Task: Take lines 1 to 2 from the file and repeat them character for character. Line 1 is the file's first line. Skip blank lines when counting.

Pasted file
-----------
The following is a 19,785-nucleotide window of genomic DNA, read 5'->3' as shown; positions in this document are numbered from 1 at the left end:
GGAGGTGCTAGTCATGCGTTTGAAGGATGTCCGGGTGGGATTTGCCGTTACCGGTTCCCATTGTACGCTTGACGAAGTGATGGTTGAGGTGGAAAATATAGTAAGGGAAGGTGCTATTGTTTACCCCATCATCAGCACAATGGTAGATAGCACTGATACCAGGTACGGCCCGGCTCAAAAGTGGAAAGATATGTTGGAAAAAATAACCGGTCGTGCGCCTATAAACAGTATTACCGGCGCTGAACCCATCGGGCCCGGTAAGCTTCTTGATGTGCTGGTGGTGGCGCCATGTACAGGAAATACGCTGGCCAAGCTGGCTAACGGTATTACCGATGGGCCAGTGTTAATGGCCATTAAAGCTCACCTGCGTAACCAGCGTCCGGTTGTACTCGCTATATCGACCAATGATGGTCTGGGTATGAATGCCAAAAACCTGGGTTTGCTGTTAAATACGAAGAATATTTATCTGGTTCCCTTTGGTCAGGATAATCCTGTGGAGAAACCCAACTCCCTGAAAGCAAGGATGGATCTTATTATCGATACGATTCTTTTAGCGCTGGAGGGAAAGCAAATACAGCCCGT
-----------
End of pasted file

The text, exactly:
The following is a 19,785-nucleotide window of genomic DNA, read 5'->3' as shown; positions in this document are numbered from 1 at the left end:
GGAGGTGCTAGTCATGCGTTTGAAGGATGTCCGGGTGGGATTTGCCGTTACCGGTTCCCATTGTACGCTTGACGAAGTGATGGTTGAGGTGGAAAATATAGTAAGGGAAGGTGCTATTGTTTACCCCATCATCAGCACAATGGTAGATAGCACTGATACCAGGTACGGCCCGGCTCAAAAGTGGAAAGATATGTTGGAAAAAATAACCGGTCGTGCGCCTATAAACAGTATTACCGGCGCTGAACCCATCGGGCCCGGTAAGCTTCTTGATGTGCTGGTGGTGGCGCCATGTACAGGAAATACGCTGGCCAAGCTGGCTAACGGTATTACCGATGGGCCAGTGTTAATGGCCATTAAAGCTCACCTGCGTAACCAGCGTCCGGTTGTACTCGCTATATCGACCAATGATGGTCTGGGTATGAATGCCAAAAACCTGGGTTTGCTGTTAAATACGAAGAATATTTATCTGGTTCCCTTTGGTCAGGATAATCCTGTGGAGAAACCCAACTCCCTGAAAGCAAGGATGGATCTTATTATCGATACGATTCTTTTAGCGCTGGAGGGAAAGCAAATACAGCCCGT